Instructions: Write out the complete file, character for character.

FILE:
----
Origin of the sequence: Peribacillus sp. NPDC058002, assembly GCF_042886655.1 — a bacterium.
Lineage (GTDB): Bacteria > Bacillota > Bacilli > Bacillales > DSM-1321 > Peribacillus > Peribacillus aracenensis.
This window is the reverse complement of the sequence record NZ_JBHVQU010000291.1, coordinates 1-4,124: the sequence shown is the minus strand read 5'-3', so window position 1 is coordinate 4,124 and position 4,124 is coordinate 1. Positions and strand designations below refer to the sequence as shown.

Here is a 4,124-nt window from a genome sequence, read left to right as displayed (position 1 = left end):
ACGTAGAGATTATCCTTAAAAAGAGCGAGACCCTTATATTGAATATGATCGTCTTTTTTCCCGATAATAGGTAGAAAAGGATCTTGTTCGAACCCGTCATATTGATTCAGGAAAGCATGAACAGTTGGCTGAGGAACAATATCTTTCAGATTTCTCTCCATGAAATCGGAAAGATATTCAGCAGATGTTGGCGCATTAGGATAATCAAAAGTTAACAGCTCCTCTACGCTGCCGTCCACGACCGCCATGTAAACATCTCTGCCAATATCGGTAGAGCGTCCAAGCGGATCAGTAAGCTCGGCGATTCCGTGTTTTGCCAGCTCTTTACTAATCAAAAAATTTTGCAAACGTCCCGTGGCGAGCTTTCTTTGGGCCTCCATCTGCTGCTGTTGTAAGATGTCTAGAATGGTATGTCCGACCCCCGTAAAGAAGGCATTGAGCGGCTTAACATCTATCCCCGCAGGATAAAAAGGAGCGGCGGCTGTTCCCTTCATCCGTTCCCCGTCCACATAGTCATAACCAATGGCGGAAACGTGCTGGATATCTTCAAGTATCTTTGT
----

Origin of the sequence: Peribacillus sp. NPDC058002, assembly GCF_042886655.1 — a bacterium.
Lineage (GTDB): Bacteria > Bacillota > Bacilli > Bacillales > DSM-1321 > Peribacillus > Peribacillus aracenensis.
This window is the reverse complement of the sequence record NZ_JBHVQU010000291.1, coordinates 1-4,124: the sequence shown is the minus strand read 5'-3', so window position 1 is coordinate 4,124 and position 4,124 is coordinate 1. Positions and strand designations below refer to the sequence as shown.

Here is a 4,124-nt window from a genome sequence, read left to right as displayed (position 1 = left end):
ACGTAGAGATTATCCTTAAAAAGAGCGAGACCCTTATATTGAATATGATCGTCTTTTTTCCCGATAATAGGTAGAAAAGGATCTTGTTCGAACCCGTCATATTGATTCAGGAAAGCATGAACAGTTGGCTGAGGAACAATATCTTTCAGATTTCTCTCCATGAAATCGGAAAGATATTCAGCAGATGTTGGCGCATTAGGATAATCAAAAGTTAACAGCTCCTCTACGCTGCCGTCCACGACCGCCATGTAAACATCTCTGCCAATATCGGTAGAGCGTCCAAGCGGATCAGTAAGCTCGGCGATTCCGTGTTTTGCCAGCTCTTTACTAATCAAAAAATTTTGCAAACGTCCCGTGGCGAGCTTTCTTTGGGCCTCCATCTGCTGCTGTTGTAAGATGTCTAGAATGGTATGTCCGACCCCCGTAAAGAAGGCATTGAGCGGCTTAACATCTATCCCCGCAGGATAAAAAGGAGCGGCGGCTGTTCCCTTCATCCGTTCCCCGTCCACATAGTCATAACCAATGGCGGAAACGTGCTGGATATCTTCAAGTATCTTTGT